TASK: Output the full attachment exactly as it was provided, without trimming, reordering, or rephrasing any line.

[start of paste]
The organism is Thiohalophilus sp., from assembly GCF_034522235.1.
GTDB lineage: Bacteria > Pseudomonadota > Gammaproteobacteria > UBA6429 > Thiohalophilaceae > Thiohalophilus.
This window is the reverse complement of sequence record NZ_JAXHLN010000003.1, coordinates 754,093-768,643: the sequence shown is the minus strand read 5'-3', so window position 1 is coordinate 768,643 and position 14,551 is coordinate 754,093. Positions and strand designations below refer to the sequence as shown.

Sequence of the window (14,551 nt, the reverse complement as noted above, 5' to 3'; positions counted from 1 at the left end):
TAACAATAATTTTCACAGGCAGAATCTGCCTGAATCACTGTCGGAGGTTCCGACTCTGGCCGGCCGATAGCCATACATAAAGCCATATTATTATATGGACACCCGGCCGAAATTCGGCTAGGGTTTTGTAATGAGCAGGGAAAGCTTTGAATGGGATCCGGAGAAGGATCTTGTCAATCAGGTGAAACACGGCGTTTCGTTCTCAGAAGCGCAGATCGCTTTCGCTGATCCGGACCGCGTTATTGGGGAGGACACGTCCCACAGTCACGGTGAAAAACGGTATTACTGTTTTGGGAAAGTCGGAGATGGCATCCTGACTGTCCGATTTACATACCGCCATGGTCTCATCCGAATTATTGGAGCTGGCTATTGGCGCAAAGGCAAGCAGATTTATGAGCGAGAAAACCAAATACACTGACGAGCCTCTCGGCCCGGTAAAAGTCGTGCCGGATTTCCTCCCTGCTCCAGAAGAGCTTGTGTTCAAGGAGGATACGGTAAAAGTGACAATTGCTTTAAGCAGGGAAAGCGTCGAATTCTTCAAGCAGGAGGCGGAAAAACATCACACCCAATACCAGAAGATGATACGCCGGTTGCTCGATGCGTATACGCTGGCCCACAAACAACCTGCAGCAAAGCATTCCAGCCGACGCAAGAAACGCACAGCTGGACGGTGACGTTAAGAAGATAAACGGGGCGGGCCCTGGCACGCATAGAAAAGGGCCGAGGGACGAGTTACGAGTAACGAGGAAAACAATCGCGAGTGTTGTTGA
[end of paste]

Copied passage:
The organism is Thiohalophilus sp., from assembly GCF_034522235.1.
GTDB lineage: Bacteria > Pseudomonadota > Gammaproteobacteria > UBA6429 > Thiohalophilaceae > Thiohalophilus.
This window is the reverse complement of sequence record NZ_JAXHLN010000003.1, coordinates 754,093-768,643: the sequence shown is the minus strand read 5'-3', so window position 1 is coordinate 768,643 and position 14,551 is coordinate 754,093. Positions and strand designations below refer to the sequence as shown.

Sequence of the window (14,551 nt, the reverse complement as noted above, 5' to 3'; positions counted from 1 at the left end):
TAACAATAATTTTCACAGGCAGAATCTGCCTGAATCACTGTCGGAGGTTCCGACTCTGGCCGGCCGATAGCCATACATAAAGCCATATTATTATATGGACACCCGGCCGAAATTCGGCTAGGGTTTTGTAATGAGCAGGGAAAGCTTTGAATGGGATCCGGAGAAGGATCTTGTCAATCAGGTGAAACACGGCGTTTCGTTCTCAGAAGCGCAGATCGCTTTCGCTGATCCGGACCGCGTTATTGGGGAGGACACGTCCCACAGTCACGGTGAAAAACGGTATTACTGTTTTGGGAAAGTCGGAGATGGCATCCTGACTGTCCGATTTACATACCGCCATGGTCTCATCCGAATTATTGGAGCTGGCTATTGGCGCAAAGGCAAGCAGATTTATGAGCGAGAAAACCAAATACACTGACGAGCCTCTCGGCCCGGTAAAAGTCGTGCCGGATTTCCTCCCTGCTCCAGAAGAGCTTGTGTTCAAGGAGGATACGGTAAAAGTGACAATTGCTTTAAGCAGGGAAAGCGTCGAATTCTTCAAGCAGGAGGCGGAAAAACATCACACCCAATACCAGAAGATGATACGCCGGTTGCTCGATGCGTATACGCTGGCCCACAAACAACCTGCAGCAAAGCATTCCAGCCGACGCAAGAAACGCACAGCTGGACGGTGACGTTAAGAAGATAAACGGGGCGGGCCCTGGCACGCATAGAAAAGGGCCGAGGGACGAGTTACGAGTAACGAGGAAAACAATCGCGAGTGTTGTTGA